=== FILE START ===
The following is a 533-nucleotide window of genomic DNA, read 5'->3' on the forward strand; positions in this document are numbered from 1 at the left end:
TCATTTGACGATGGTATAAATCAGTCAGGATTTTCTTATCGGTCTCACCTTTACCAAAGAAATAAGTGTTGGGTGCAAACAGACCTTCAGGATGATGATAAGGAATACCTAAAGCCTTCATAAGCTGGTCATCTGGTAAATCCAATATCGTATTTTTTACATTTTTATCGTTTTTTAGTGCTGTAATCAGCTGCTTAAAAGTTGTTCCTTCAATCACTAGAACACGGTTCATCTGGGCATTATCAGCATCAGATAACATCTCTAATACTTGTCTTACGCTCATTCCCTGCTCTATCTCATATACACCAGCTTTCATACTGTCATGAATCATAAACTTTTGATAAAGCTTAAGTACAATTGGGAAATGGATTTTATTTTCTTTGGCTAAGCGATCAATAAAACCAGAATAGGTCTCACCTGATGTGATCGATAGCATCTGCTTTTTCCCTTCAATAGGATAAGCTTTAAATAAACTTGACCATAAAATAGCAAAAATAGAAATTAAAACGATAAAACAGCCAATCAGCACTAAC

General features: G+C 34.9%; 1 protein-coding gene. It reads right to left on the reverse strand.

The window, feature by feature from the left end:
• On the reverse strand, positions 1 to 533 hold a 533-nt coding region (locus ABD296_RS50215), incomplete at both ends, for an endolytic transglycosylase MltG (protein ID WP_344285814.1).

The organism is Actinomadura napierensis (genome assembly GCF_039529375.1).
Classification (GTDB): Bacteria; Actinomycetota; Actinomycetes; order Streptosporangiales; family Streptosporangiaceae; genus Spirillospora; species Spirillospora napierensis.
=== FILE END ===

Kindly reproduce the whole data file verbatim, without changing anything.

The following is a 533-nucleotide window of genomic DNA, read 5'->3' on the forward strand; positions in this document are numbered from 1 at the left end:
TCATTTGACGATGGTATAAATCAGTCAGGATTTTCTTATCGGTCTCACCTTTACCAAAGAAATAAGTGTTGGGTGCAAACAGACCTTCAGGATGATGATAAGGAATACCTAAAGCCTTCATAAGCTGGTCATCTGGTAAATCCAATATCGTATTTTTTACATTTTTATCGTTTTTTAGTGCTGTAATCAGCTGCTTAAAAGTTGTTCCTTCAATCACTAGAACACGGTTCATCTGGGCATTATCAGCATCAGATAACATCTCTAATACTTGTCTTACGCTCATTCCCTGCTCTATCTCATATACACCAGCTTTCATACTGTCATGAATCATAAACTTTTGATAAAGCTTAAGTACAATTGGGAAATGGATTTTATTTTCTTTGGCTAAGCGATCAATAAAACCAGAATAGGTCTCACCTGATGTGATCGATAGCATCTGCTTTTTCCCTTCAATAGGATAAGCTTTAAATAAACTTGACCATAAAATAGCAAAAATAGAAATTAAAACGATAAAACAGCCAATCAGCACTAAC

General features: G+C 34.9%; 1 protein-coding gene. It reads right to left on the reverse strand.

The window, feature by feature from the left end:
• On the reverse strand, positions 1 to 533 hold a 533-nt coding region (locus ABD296_RS50215), incomplete at both ends, for an endolytic transglycosylase MltG (protein ID WP_344285814.1).

The organism is Actinomadura napierensis (genome assembly GCF_039529375.1).
Classification (GTDB): Bacteria; Actinomycetota; Actinomycetes; order Streptosporangiales; family Streptosporangiaceae; genus Spirillospora; species Spirillospora napierensis.